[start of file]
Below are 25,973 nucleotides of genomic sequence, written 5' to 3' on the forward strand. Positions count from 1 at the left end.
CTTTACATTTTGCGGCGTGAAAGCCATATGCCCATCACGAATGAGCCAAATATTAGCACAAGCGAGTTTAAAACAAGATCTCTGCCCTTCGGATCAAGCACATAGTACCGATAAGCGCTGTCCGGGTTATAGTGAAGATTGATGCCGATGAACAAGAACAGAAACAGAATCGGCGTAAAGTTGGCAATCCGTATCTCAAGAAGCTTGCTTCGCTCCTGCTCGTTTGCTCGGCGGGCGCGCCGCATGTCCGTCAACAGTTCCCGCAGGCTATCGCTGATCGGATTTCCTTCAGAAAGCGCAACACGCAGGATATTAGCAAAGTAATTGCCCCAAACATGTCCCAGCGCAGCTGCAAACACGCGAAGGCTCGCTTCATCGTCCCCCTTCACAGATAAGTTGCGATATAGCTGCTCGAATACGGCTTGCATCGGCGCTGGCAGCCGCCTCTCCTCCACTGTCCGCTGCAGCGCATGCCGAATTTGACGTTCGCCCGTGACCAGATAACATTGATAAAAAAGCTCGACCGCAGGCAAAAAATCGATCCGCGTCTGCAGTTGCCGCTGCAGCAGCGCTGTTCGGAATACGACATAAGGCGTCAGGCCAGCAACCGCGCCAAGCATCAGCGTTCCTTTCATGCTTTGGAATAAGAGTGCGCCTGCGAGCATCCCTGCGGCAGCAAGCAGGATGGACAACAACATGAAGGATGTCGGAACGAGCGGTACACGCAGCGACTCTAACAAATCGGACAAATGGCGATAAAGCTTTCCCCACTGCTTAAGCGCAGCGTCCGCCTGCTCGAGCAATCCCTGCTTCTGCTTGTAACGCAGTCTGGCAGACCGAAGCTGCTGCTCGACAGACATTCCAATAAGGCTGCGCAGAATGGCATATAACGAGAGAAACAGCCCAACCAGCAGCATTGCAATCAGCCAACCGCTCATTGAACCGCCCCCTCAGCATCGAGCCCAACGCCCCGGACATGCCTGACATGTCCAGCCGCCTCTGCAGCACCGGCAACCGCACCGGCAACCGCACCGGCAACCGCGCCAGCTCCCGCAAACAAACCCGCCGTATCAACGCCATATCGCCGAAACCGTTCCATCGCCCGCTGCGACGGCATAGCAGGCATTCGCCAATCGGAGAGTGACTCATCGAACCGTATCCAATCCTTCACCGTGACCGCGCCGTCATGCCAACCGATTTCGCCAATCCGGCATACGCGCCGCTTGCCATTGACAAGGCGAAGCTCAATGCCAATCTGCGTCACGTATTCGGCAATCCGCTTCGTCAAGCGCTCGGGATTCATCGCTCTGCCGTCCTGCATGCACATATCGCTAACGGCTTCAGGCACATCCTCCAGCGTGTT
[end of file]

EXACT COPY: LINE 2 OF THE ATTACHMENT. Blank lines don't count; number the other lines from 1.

CTTTACATTTTGCGGCGTGAAAGCCATATGCCCATCACGAATGAGCCAAATATTAGCACAAGCGAGTTTAAAACAAGATCTCTGCCCTTCGGATCAAGCACATAGTACCGATAAGCGCTGTCCGGGTTATAGTGAAGATTGATGCCGATGAACAAGAACAGAAACAGAATCGGCGTAAAGTTGGCAATCCGTATCTCAAGAAGCTTGCTTCGCTCCTGCTCGTTTGCTCGGCGGGCGCGCCGCATGTCCGTCAACAGTTCCCGCAGGCTATCGCTGATCGGATTTCCTTCAGAAAGCGCAACACGCAGGATATTAGCAAAGTAATTGCCCCAAACATGTCCCAGCGCAGCTGCAAACACGCGAAGGCTCGCTTCATCGTCCCCCTTCACAGATAAGTTGCGATATAGCTGCTCGAATACGGCTTGCATCGGCGCTGGCAGCCGCCTCTCCTCCACTGTCCGCTGCAGCGCATGCCGAATTTGACGTTCGCCCGTGACCAGATAACATTGATAAAAAAGCTCGACCGCAGGCAAAAAATCGATCCGCGTCTGCAGTTGCCGCTGCAGCAGCGCTGTTCGGAATACGACATAAGGCGTCAGGCCAGCAACCGCGCCAAGCATCAGCGTTCCTTTCATGCTTTGGAATAAGAGTGCGCCTGCGAGCATCCCTGCGGCAGCAAGCAGGATGGACAACAACATGAAGGATGTCGGAACGAGCGGTACACGCAGCGACTCTAACAAATCGGACAAATGGCGATAAAGCTTTCCCCACTGCTTAAGCGCAGCGTCCGCCTGCTCGAGCAATCCCTGCTTCTGCTTGTAACGCAGTCTGGCAGACCGAAGCTGCTGCTCGACAGACATTCCAATAAGGCTGCGCAGAATGGCATATAACGAGAGAAACAGCCCAACCAGCAGCATTGCAATCAGCCAACCGCTCATTGAACCGCCCCCTCAGCATCGAGCCCAACGCCCCGGACATGCCTGACATGTCCAGCCGCCTCTGCAGCACCGGCAACCGCACCGGCAACCGCACCGGCAACCGCGCCAGCTCCCGCAAACAAACCCGCCGTATCAACGCCATATCGCCGAAACCGTTCCATCGCCCGCTGCGACGGCATAGCAGGCATTCGCCAATCGGAGAGTGACTCATCGAACCGTATCCAATCCTTCACCGTGACCGCGCCGTCATGCCAACCGATTTCGCCAATCCGGCATACGCGCCGCTTGCCATTGACAAGGCGAAGCTCAATGCCAATCTGCGTCACGTATTCGGCAATCCGCTTCGTCAAGCGCTCGGGATTCATCGCTCTGCCGTCCTGCATGCACATATCGCTAACGGCTTCAGGCACATCCTCCAGCGTGTT